Leading for Tomorrow - September

September 2015

The fall season, for our association, marks a time similar to the first days of staff training. It is a time of bonding when veteran camp leaders are excited to share their stories of the season and grow from others. It is a time of learning, as all of us look back in reflection while looking for solutions to advance our own programs before our next round of campers arrive. It is a time of possibility when new members have joined our ranks and want to add their voice to this community.

Like the beginning of staff training, this period between camp seasons can be one of the most impactful times for camp professionals — when you get to work with old and new team members to define the direction and identify the goals of your organization. Also akin to staff training, it is not without its challenges.

Think about staff training. You've spent months assembling your team of camp veterans and first-timers in whom you see potential. You're confident in your preparations; you are ready. Then, in your first moments of training you realize that your greatest challenge in setting the stage for the summer will not be teaching the lessons but pulling the team together to work as one voice, as one team, with one mission in mind.

For me, the challenges always were in addressing our own human tendencies that often set the parameters of a team in its early days, weeks, or even months. These appear in the camp setting with staff who arrive ready to relive their previous summer as a staff member or their time as a camper. Their spirit and energy is something powerful that we all utilize and build upon. However, they can sometimes close themselves off to newcomers who want to contribute to the team, or they resist new innovations that need to be implemented in the program. The potential pitfalls for building a strong, united association are the same. We need these veterans to lead the way and carry the traditions of the past forward, but we also need the newcomers and the new ideas to be heard and accepted by all to take forward strides during the season.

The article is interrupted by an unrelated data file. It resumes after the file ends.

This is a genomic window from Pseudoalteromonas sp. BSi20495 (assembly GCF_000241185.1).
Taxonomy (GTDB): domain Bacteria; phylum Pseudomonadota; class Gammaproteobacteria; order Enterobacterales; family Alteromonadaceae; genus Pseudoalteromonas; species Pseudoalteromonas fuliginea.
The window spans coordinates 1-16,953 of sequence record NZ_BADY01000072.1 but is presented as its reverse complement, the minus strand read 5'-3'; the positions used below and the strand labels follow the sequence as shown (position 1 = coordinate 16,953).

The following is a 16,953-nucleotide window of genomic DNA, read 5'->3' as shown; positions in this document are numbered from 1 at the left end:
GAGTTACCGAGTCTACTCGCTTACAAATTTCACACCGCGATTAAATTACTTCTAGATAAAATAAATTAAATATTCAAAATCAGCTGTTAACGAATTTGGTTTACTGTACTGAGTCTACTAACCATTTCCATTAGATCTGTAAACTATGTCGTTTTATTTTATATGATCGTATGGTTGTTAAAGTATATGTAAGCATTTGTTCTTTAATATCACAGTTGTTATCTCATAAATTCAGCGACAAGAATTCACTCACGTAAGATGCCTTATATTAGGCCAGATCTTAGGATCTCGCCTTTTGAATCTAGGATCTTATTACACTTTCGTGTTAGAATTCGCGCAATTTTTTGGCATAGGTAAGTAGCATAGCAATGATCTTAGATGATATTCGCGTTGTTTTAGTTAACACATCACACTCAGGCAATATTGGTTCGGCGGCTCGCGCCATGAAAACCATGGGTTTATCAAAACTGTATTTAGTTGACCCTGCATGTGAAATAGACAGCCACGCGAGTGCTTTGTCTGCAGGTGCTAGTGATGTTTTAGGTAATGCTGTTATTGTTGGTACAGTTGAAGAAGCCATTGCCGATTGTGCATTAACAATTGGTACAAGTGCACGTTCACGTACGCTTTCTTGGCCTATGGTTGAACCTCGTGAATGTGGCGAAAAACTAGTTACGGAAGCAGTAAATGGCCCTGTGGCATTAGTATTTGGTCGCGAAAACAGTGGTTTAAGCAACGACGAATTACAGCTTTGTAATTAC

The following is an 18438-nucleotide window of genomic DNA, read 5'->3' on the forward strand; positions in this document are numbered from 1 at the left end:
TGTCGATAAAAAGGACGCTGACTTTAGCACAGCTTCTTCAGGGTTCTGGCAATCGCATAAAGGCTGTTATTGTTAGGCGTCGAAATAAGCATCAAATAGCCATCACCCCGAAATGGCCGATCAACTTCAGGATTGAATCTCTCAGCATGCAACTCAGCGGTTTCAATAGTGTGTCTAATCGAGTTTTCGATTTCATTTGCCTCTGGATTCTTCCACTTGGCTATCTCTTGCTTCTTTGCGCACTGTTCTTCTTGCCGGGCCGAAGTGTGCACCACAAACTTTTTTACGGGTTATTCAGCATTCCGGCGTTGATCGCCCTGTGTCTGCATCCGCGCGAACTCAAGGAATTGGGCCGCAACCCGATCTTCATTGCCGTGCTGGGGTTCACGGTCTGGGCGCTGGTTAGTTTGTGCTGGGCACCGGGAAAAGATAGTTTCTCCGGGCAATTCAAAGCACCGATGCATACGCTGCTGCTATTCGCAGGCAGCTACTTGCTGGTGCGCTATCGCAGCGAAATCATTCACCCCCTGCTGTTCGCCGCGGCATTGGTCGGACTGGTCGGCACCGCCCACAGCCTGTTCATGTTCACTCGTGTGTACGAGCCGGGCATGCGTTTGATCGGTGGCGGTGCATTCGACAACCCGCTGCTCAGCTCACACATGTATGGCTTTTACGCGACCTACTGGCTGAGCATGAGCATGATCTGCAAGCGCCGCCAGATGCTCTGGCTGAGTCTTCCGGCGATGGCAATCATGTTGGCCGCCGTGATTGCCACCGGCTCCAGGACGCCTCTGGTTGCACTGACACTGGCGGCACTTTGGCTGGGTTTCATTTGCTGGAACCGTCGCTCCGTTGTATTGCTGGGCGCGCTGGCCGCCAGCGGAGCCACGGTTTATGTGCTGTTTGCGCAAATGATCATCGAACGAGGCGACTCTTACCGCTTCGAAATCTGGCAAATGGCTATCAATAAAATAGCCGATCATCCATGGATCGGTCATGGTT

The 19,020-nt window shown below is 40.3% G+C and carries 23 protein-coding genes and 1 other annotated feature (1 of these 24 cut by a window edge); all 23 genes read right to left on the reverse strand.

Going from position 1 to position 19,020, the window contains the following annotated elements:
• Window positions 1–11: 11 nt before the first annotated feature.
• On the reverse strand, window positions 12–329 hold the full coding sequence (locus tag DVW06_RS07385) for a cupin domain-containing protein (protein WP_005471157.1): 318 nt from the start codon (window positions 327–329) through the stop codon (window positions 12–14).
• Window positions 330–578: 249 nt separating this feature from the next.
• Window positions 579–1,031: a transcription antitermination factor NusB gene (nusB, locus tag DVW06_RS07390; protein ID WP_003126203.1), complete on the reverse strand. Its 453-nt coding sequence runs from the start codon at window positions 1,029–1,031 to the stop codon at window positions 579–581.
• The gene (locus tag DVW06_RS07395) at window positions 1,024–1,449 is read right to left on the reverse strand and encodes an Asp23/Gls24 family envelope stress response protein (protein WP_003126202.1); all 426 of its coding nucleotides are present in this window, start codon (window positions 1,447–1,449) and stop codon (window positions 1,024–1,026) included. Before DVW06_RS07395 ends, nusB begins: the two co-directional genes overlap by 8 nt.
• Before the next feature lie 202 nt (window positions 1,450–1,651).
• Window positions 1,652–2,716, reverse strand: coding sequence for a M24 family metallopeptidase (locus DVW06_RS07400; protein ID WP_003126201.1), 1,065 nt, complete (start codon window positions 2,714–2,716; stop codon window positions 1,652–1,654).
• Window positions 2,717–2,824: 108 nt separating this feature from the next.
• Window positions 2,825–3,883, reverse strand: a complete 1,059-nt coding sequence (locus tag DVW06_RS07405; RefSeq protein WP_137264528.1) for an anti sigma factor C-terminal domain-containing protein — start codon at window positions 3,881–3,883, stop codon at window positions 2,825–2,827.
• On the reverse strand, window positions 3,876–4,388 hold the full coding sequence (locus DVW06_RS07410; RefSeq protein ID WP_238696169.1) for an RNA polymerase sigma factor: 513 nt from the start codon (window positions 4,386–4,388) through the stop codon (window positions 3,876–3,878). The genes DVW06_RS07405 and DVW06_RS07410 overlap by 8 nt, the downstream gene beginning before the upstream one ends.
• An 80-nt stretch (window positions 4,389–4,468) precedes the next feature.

I remember my first few days as a new staff member; I thought I wouldn't survive a week as I tried to find my place among such a tightly knit team who all had such histories working at my camp. But my team leader coached me to grow my voice on the team. He advised that while it may be daunting at first, in this community, it would be well received.

I also remember my summers as a veteran counselor when that same boss came to me during staff training and asked me to be more open to the new ideas of the summer and to the new individuals who were now a part of the team. He said for us to achieve success he needed my leadership. Further, he needed me to empower those new team members of mine.

On reflection, I realize it is in these first moments of team building that we do our best work by setting the stage for the impactful experience of camp. We move from assembling the team to building the team by making the group act as one unit. It is never easy, but somehow as the days, weeks, and months go on, we realize that our efforts to forge a cohesive, empowered team have worked, ultimately providing the best possible experience for the children in our programs.

The fall is a time when the success of the next year in our association is also defined by how we bring our team together. As we imagine the year ahead, as association members, staff, or volunteers, we must come together in unison with all of us as one collective voice. Veteran camp leaders must bring newcomers to the table and encourage their participation. First-time members must get involved to make a difference and become a part of the movement. Finally, innovative ideas must be expressed, vetted, and embraced where appropriate.

With immense opportunities and possibilities ahead, the work of advancing each of our programs and our association as a whole begins with us. I look forward to working with you this fall as a member of your team to try and realize our collective vision.